Written by Student Rights on 13 September 2012 at 5pm

Student support for violent protesters exposes undercurrent of extremism on campus

This article by Student Rights researcher Rupert Sutton originally appeared on Harry's Place. Read the full article here

The outpouring of anger and violence that has followed the translation into Arabic of a film which insults the Prophet Muhammad today spread across the Arab world, with the US Embassy in Yemen the latest to come under attack.

This followed yesterday’s deadly assault on the US Consulate in Benghazi by militia members reported to be members of Ansar Al-Sharia, an Islamist group which operates in eastern Libya.

The film’s trailer itself, for those yet to see it, is laughably poorly made; badly acted, badly written and looks like it was filmed in someone’s back garden.

With Mohammed and his followers portrayed as pantomime murderers, rapists and paedophiles it makes no attempt to make any serious points and should be dismissed as the hateful attention-seeking rubbish that it is.

Unfortunately, despite these deficiencies it has clearly succeeded in its aim of driving Muslims in a number of countries to violence, as well as providing cover for militia groups to carry out their attacks.

However, whilst this overseas violence will be deeply concerning to the British government, responses to the film that have appeared on the Facebook pages of a number of British student Islamic Societies highlight the anger present on our own campuses.

This morning the head of the Global Ideas Society at the University of Westminster posted on the group’s page “US embassy in Yemen stormed and flags of Islam raised above it. Lebanon became the third. Yemen the fourth. No they haven’t killed anyone yet, so don’t go apologising for them”.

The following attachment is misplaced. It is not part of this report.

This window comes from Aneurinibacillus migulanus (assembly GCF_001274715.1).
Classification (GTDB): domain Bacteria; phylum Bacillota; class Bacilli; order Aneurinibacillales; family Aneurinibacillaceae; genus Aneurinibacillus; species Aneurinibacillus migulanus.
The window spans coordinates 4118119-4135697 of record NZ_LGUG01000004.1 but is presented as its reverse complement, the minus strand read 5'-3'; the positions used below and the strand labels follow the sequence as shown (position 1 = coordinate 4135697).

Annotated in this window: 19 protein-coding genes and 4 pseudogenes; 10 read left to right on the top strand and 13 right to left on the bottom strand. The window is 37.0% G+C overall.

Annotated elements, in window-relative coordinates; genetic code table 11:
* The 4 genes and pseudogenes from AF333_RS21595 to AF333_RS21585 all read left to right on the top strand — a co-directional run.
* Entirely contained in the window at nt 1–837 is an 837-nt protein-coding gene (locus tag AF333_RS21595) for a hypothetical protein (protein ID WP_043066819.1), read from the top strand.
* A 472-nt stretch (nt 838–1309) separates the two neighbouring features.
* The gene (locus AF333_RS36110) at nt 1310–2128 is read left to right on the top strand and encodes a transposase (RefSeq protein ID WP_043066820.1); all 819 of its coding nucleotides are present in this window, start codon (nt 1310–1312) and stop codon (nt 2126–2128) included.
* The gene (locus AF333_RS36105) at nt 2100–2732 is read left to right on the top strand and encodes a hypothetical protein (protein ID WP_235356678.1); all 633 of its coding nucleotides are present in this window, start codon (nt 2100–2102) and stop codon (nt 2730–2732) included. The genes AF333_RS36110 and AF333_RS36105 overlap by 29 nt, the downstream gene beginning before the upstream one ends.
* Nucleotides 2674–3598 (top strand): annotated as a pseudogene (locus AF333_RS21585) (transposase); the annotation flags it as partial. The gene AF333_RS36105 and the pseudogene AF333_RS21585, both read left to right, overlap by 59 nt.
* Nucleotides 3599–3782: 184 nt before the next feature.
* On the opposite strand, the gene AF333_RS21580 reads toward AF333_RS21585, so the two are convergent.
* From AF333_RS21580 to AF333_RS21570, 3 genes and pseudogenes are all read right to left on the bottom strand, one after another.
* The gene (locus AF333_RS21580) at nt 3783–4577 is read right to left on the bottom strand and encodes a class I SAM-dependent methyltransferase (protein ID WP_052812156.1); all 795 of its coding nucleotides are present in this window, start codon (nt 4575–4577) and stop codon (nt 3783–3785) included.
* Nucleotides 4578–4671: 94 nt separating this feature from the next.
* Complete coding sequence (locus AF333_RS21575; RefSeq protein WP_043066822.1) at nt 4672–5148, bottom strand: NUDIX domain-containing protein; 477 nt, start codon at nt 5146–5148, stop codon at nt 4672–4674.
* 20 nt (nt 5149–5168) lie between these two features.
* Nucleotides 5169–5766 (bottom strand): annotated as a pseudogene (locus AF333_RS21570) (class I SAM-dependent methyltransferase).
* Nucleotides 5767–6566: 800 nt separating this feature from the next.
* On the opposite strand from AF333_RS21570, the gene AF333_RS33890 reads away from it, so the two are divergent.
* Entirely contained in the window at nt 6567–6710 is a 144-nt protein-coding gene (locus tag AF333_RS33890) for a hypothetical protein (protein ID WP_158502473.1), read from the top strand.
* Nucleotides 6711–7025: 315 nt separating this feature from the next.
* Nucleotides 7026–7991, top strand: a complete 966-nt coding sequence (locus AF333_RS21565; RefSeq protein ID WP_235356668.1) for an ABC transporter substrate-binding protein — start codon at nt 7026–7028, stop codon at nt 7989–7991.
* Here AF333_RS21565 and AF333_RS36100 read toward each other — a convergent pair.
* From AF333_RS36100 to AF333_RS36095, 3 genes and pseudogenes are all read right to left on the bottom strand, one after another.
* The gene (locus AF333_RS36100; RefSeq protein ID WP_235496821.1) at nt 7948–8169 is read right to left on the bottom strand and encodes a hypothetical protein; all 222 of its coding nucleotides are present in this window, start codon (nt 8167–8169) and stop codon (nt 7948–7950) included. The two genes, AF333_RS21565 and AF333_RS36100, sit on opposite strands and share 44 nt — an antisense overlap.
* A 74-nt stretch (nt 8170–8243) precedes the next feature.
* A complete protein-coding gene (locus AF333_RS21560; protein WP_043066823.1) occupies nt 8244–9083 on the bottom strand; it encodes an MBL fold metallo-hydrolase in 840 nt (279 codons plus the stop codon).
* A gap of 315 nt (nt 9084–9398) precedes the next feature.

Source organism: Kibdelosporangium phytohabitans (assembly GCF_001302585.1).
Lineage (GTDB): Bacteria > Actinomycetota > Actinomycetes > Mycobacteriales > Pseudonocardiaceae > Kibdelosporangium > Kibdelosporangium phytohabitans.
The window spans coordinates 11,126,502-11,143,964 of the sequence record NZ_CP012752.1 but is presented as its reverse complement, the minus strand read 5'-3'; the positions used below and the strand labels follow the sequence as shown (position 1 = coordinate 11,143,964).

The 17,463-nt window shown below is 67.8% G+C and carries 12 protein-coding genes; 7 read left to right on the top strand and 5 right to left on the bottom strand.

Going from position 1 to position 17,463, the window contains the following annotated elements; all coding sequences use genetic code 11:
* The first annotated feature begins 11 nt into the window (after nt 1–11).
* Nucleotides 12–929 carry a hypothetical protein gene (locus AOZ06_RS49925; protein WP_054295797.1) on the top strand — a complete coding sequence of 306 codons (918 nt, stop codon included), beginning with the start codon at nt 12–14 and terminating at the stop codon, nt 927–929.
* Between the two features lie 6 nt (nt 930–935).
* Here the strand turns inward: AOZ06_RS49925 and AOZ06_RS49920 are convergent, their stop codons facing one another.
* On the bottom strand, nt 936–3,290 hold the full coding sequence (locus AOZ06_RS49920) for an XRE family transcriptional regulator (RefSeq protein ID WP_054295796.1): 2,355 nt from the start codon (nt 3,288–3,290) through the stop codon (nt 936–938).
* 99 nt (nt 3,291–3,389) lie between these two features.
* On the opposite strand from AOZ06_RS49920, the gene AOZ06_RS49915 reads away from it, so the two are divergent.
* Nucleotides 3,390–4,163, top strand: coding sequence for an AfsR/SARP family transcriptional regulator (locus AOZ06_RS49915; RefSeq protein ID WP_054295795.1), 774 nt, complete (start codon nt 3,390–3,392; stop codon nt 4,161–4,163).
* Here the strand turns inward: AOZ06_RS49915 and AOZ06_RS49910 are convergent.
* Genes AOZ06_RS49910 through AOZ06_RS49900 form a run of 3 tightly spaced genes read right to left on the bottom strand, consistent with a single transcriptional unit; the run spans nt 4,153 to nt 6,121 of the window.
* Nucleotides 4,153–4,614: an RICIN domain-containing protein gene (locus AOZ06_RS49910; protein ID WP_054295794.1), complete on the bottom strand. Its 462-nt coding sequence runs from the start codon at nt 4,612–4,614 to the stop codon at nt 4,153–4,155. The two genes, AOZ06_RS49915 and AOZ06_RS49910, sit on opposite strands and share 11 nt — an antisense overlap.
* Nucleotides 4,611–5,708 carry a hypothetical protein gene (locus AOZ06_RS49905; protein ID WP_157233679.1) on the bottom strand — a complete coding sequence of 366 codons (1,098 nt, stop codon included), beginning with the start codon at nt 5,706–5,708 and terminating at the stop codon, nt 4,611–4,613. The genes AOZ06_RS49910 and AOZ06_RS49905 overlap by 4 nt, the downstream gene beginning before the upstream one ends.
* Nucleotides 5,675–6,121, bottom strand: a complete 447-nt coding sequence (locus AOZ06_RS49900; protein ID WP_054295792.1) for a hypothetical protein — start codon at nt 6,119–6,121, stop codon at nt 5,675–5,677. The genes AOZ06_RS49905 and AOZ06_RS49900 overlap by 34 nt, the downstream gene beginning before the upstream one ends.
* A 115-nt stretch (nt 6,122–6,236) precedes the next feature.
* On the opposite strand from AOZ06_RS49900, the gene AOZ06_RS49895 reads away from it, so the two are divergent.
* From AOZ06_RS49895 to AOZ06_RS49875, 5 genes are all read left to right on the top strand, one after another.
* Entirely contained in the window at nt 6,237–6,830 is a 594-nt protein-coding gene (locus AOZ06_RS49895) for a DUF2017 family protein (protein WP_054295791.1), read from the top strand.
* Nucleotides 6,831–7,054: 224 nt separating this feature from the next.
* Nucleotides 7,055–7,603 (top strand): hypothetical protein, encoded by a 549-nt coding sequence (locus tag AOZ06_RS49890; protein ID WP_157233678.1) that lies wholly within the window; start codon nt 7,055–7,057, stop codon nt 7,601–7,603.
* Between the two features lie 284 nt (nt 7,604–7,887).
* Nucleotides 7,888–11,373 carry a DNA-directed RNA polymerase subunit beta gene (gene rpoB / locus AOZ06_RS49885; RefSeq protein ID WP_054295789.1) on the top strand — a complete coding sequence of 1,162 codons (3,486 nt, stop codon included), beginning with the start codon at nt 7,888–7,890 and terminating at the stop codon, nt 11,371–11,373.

This startling statement, which ignores the deaths of the US Ambassador and three other officials in Benghazi, shows the extent to which some students will go to excuse and even justify the actions of violent extremists.

He also posted an article from the extremist Islamist organisation Hizb ut-Tahrir, which called the attacks in Egypt and Libya “the rapid response from sincere Muslims

Outside of London, at Sheffield Hallam University, Islamic Society members quoted a slogan painted on the wall of the US Embassy in Cairo which declared “if your freedom of speech has no limits, may you accept our freedom of action”.

On the Facebook page of the same university’s Islamic Circle, a member denounced “a film insulting the Prophet Muhammad (peace be upon him and his family) which was produced and funded by Zionists and Coptic Islamophobes”.

At the time of writing this society Facebook page also still contains a video posted in early August in which a voiceover calls on Allah to support the Mujahideen and make them victorious whilst footage of armed insurgents plays.

Here at Student Rights we have written a number of times about the tacit support for violent extremism that exists in some Islamic Societies, and in today’s posts several members have confirmed this themselves.